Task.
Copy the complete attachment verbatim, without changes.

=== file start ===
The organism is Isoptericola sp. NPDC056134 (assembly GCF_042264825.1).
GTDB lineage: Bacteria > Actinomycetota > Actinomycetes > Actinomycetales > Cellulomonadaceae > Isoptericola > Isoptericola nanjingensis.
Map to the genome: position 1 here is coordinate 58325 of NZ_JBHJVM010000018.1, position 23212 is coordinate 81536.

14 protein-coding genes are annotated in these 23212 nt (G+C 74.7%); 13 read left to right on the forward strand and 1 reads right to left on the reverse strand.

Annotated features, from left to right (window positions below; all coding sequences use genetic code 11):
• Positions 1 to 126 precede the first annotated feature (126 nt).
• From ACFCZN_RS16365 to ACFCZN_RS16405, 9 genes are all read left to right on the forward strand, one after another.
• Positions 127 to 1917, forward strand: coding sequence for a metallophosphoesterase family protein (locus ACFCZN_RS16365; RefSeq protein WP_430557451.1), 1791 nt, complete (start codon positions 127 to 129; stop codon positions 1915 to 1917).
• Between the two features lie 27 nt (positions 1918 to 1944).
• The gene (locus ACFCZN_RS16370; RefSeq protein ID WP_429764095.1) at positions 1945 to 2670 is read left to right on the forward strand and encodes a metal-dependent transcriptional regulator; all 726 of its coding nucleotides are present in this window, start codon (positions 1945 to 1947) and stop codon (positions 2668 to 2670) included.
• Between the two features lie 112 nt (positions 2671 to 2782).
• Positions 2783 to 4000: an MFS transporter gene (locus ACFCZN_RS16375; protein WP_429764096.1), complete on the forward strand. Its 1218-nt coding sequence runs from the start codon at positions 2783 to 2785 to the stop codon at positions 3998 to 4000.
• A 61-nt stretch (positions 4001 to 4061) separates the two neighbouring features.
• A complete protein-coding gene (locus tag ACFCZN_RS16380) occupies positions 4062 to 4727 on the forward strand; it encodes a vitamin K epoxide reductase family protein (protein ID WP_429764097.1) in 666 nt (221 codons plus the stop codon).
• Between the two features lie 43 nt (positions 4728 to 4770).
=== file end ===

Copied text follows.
The organism is Isoptericola sp. NPDC056134 (assembly GCF_042264825.1).
GTDB lineage: Bacteria > Actinomycetota > Actinomycetes > Actinomycetales > Cellulomonadaceae > Isoptericola > Isoptericola nanjingensis.
Map to the genome: position 1 here is coordinate 58325 of NZ_JBHJVM010000018.1, position 23212 is coordinate 81536.

14 protein-coding genes are annotated in these 23212 nt (G+C 74.7%); 13 read left to right on the forward strand and 1 reads right to left on the reverse strand.

Annotated features, from left to right (window positions below; all coding sequences use genetic code 11):
• Positions 1 to 126 precede the first annotated feature (126 nt).
• From ACFCZN_RS16365 to ACFCZN_RS16405, 9 genes are all read left to right on the forward strand, one after another.
• Positions 127 to 1917, forward strand: coding sequence for a metallophosphoesterase family protein (locus ACFCZN_RS16365; RefSeq protein WP_430557451.1), 1791 nt, complete (start codon positions 127 to 129; stop codon positions 1915 to 1917).
• Between the two features lie 27 nt (positions 1918 to 1944).
• The gene (locus ACFCZN_RS16370; RefSeq protein ID WP_429764095.1) at positions 1945 to 2670 is read left to right on the forward strand and encodes a metal-dependent transcriptional regulator; all 726 of its coding nucleotides are present in this window, start codon (positions 1945 to 1947) and stop codon (positions 2668 to 2670) included.
• Between the two features lie 112 nt (positions 2671 to 2782).
• Positions 2783 to 4000: an MFS transporter gene (locus ACFCZN_RS16375; protein WP_429764096.1), complete on the forward strand. Its 1218-nt coding sequence runs from the start codon at positions 2783 to 2785 to the stop codon at positions 3998 to 4000.
• A 61-nt stretch (positions 4001 to 4061) separates the two neighbouring features.
• A complete protein-coding gene (locus tag ACFCZN_RS16380) occupies positions 4062 to 4727 on the forward strand; it encodes a vitamin K epoxide reductase family protein (protein ID WP_429764097.1) in 666 nt (221 codons plus the stop codon).
• Between the two features lie 43 nt (positions 4728 to 4770).